Monthly Archives: January 2016

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Seasonal Affective Disorder (SAD): More Than Just the Winter Blues–How PT Can Help

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While it is common to experience the “winter blues” as the days get shorter and temperatures get colder, Seasonal Affective Disorder (SAD) is a form of clinical depression that interferes with an individual’s ability to regulate mood and function during the winter months. SAD is due, at least in part, to changes in levels of serotonin, a mood-regulating neurotransmitter. As we spend less time in the sun during the winter months, levels of serotonin in the body can decrease. Decreased sunlight and longer periods of darkness can also affect sleep by throwing off your body’s internal clock and decreasing levels of melatonin, a sleep-regulating neurotransmitter.

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SAD is diagnosed more commonly in women and individuals who live far from the equator. It is also more common in individuals with a personal or family history of depression or bipolar

disorder. A qualified psychiatric specialist must diagnose SAD. Symptoms of SAD include the following:

  • Marked decrease in energy
  • Loss of interest in activities that previously brought you pleasure
  • Excessive sleep
  • Weight gain and craving for high-carbohydrate foods
  • Depressed mood
  • Heightened feelings of emotional sensitivity, interpersonal difficulties, and irritability

 

If you experience several of these symptoms simultaneously in the wintertime, consult a psychiatrist or other mental health professional to determine whether you are suffering from SAD.

 

In addition to proper psychiatric care, physical therapy can have a beneficial impact for individuals with SAD. Exercise has been shown to have tremendous positive effects for individuals with SAD and other mood disorders. Exercise increases mood- and sleep- promoting neurotransmitters and can help to regulate chemical imbalances that result from changes in circadian rhythms and light exposure.

 

A physical therapist can assist in developing an exercise program that will improve an individual’s neurotransmitter production, thus alleviating symptoms of SAD. Physical therapy should always be used in conjunction with psychiatric care for individuals with SAD or any other mental health condition.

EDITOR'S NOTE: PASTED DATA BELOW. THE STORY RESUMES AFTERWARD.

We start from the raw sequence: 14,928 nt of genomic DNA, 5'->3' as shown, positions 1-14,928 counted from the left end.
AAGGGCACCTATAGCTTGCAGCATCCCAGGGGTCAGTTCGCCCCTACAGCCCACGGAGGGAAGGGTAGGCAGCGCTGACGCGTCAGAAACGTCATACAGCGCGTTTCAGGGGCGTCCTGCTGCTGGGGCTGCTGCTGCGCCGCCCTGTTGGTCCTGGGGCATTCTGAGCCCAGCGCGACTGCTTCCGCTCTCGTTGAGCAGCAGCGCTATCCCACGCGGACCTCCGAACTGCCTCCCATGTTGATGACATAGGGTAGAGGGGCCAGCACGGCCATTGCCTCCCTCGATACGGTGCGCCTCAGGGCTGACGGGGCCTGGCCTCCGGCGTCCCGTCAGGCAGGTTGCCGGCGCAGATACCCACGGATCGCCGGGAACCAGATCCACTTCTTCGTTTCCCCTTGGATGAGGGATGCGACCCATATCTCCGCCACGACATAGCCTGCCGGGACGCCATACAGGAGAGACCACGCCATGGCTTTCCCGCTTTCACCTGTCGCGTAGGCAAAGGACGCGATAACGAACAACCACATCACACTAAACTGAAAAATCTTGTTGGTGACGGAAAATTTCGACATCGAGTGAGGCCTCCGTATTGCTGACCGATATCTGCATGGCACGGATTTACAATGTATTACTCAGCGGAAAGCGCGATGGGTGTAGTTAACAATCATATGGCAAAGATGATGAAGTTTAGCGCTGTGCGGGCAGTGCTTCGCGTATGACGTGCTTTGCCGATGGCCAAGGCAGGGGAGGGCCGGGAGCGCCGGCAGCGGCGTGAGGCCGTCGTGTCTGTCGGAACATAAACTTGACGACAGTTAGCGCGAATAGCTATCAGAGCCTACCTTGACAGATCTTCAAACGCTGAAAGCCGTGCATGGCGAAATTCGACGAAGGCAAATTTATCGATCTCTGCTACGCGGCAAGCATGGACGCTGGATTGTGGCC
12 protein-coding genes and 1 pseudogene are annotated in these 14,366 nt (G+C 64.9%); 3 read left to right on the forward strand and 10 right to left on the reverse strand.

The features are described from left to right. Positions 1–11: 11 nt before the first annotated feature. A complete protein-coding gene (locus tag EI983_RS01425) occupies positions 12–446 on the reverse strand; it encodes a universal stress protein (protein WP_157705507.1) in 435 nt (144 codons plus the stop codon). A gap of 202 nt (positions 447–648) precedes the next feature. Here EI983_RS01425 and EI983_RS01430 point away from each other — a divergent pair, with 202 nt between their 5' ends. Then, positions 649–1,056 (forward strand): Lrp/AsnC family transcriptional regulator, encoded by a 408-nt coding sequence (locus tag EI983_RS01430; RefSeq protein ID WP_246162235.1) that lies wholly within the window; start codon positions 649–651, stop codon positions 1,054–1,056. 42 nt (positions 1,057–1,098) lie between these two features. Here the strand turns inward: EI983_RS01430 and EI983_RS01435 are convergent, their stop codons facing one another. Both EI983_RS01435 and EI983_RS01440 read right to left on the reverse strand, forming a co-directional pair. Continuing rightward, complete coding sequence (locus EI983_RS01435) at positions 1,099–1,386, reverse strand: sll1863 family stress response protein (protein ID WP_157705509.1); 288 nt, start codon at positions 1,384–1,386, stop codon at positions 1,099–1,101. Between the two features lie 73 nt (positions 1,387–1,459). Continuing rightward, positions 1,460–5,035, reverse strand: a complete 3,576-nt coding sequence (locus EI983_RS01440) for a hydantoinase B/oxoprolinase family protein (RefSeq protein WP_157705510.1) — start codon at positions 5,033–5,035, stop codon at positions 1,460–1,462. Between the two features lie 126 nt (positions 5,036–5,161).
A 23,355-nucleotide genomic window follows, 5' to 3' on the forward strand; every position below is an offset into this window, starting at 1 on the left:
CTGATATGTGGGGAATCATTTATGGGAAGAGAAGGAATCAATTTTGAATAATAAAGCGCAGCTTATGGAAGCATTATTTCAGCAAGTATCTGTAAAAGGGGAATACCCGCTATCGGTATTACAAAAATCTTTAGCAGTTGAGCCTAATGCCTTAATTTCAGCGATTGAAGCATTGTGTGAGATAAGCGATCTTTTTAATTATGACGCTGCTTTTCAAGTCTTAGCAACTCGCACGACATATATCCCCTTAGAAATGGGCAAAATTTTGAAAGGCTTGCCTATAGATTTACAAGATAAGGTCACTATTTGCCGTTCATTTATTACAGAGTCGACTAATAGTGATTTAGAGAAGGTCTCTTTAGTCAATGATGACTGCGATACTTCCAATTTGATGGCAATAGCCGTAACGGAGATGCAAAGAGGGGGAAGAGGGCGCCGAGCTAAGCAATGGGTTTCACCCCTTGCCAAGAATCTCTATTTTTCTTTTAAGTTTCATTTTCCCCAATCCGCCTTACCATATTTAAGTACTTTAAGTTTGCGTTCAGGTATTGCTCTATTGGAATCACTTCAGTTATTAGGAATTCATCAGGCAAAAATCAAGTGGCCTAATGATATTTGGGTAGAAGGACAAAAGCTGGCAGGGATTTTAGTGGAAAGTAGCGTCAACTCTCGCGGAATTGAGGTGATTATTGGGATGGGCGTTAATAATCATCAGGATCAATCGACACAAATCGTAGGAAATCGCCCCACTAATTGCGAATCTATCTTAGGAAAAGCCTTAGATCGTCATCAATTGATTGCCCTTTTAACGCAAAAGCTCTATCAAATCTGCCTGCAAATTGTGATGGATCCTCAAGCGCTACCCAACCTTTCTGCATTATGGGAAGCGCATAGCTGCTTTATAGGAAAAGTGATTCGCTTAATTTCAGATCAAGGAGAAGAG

If you have been diagnosed with SAD and would like to learn more about how exercise and physical therapy can improve your condition, request an appointment with Freehold Physical Therapy today.


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Improve Treatment Outcomes with Massage Therapy

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Massage is often viewed as a luxury treatment, an opportunity to relax and unwind after a long day or while at the spa on vacation. However, massage therapy is an effective intervention in the prevention and treatment of a variety of conditions, including arthritis, fibromyalgia, chronic pain, depression, and anxiety. More and more, massage is being incorporated as a part of standard treatment protocols as an adjunct to physical therapy and other interventions.

 

Some of the health benefits of massage therapy include:

  • Stress reduction
  • Relief from pain and muscle tension
  • Positive feelings of comfort and connection
  • Improved energy

 

Typically, your massage therapist will take your medical history and get an understanding of your current health and what you are hoping to get from the massage. Based on this information, he or she will determine which massage technique is most appropriate for you. The following are common massage therapy treatments.15482404_l

 

  • Swedish Massage. This gentle form of massage involves long strokes and kneading and commonly employs oils and lotions as a part of the treatment. Swedish Massage is recommended for relieving muscle tension, improving range of motion, alleviating stress, and stimulating energy.
  • Deep Tissue Massage. Recommended in the treatment of muscle damage from injuries, deep tissue massage uses deeper, more forceful strokes, which have a greater impact on the muscles and connective tissues.
  • Trigger Point Massage. When cramps develop in localized sections of muscle fibers due to strain on the muscle, injury, or prolonged muscle contractions, trigger point massage therapy can be used to target and relieve these sources of discomfort.

 

Massage therapy is also commonly used before or after physical therapy in order to loosen the muscles and prepare the body for treatment. To learn more about the role of massage therapy in your treatment program, request an appointment with Freehold Physical Therapy today.


Sprains, strains, fractures, oh my! Pain and impaired mobility are serious business, but there is hope. At Advanced Physical Therapy of Freehold, our professional therapists collaborate with physicians to provide care that alleviates pain, restores function, and gets you back in the game faster. We encourage you to learn more about our team — and what we do best.